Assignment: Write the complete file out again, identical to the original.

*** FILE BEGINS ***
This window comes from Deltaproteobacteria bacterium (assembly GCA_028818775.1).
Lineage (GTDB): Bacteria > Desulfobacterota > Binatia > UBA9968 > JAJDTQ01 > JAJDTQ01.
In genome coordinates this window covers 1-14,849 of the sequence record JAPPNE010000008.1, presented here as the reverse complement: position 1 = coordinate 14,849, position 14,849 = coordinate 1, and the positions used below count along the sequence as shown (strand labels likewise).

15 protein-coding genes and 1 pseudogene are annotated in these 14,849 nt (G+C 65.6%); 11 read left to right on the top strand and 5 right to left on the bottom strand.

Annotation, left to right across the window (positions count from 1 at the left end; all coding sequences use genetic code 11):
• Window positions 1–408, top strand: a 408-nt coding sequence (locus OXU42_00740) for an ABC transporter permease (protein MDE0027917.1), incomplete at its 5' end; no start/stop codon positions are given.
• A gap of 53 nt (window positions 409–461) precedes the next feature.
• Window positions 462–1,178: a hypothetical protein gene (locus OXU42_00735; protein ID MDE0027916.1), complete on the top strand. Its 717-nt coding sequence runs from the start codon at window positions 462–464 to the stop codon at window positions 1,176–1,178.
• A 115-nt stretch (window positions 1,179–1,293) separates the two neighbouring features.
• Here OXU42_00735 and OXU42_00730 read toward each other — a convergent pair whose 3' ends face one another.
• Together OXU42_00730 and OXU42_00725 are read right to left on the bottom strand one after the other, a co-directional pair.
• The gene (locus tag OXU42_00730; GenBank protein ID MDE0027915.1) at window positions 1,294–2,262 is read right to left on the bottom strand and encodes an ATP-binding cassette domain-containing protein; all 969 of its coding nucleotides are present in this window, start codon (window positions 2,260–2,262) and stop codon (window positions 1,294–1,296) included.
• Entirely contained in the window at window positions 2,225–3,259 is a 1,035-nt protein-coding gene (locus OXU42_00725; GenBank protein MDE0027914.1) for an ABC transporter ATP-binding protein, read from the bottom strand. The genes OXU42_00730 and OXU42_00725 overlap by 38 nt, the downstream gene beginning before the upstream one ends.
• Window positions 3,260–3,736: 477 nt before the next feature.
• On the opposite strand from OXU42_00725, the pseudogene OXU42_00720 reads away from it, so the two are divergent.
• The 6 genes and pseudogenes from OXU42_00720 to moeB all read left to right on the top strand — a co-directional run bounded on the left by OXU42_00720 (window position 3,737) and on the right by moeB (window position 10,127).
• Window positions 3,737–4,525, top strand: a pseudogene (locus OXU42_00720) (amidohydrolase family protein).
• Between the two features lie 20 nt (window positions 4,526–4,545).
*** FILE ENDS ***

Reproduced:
This window comes from Deltaproteobacteria bacterium (assembly GCA_028818775.1).
Lineage (GTDB): Bacteria > Desulfobacterota > Binatia > UBA9968 > JAJDTQ01 > JAJDTQ01.
In genome coordinates this window covers 1-14,849 of the sequence record JAPPNE010000008.1, presented here as the reverse complement: position 1 = coordinate 14,849, position 14,849 = coordinate 1, and the positions used below count along the sequence as shown (strand labels likewise).

15 protein-coding genes and 1 pseudogene are annotated in these 14,849 nt (G+C 65.6%); 11 read left to right on the top strand and 5 right to left on the bottom strand.

Annotation, left to right across the window (positions count from 1 at the left end; all coding sequences use genetic code 11):
• Window positions 1–408, top strand: a 408-nt coding sequence (locus OXU42_00740) for an ABC transporter permease (protein MDE0027917.1), incomplete at its 5' end; no start/stop codon positions are given.
• A gap of 53 nt (window positions 409–461) precedes the next feature.
• Window positions 462–1,178: a hypothetical protein gene (locus OXU42_00735; protein ID MDE0027916.1), complete on the top strand. Its 717-nt coding sequence runs from the start codon at window positions 462–464 to the stop codon at window positions 1,176–1,178.
• A 115-nt stretch (window positions 1,179–1,293) separates the two neighbouring features.
• Here OXU42_00735 and OXU42_00730 read toward each other — a convergent pair whose 3' ends face one another.
• Together OXU42_00730 and OXU42_00725 are read right to left on the bottom strand one after the other, a co-directional pair.
• The gene (locus tag OXU42_00730; GenBank protein ID MDE0027915.1) at window positions 1,294–2,262 is read right to left on the bottom strand and encodes an ATP-binding cassette domain-containing protein; all 969 of its coding nucleotides are present in this window, start codon (window positions 2,260–2,262) and stop codon (window positions 1,294–1,296) included.
• Entirely contained in the window at window positions 2,225–3,259 is a 1,035-nt protein-coding gene (locus OXU42_00725; GenBank protein MDE0027914.1) for an ABC transporter ATP-binding protein, read from the bottom strand. The genes OXU42_00730 and OXU42_00725 overlap by 38 nt, the downstream gene beginning before the upstream one ends.
• Window positions 3,260–3,736: 477 nt before the next feature.
• On the opposite strand from OXU42_00725, the pseudogene OXU42_00720 reads away from it, so the two are divergent.
• The 6 genes and pseudogenes from OXU42_00720 to moeB all read left to right on the top strand — a co-directional run bounded on the left by OXU42_00720 (window position 3,737) and on the right by moeB (window position 10,127).
• Window positions 3,737–4,525, top strand: a pseudogene (locus OXU42_00720) (amidohydrolase family protein).
• Between the two features lie 20 nt (window positions 4,526–4,545).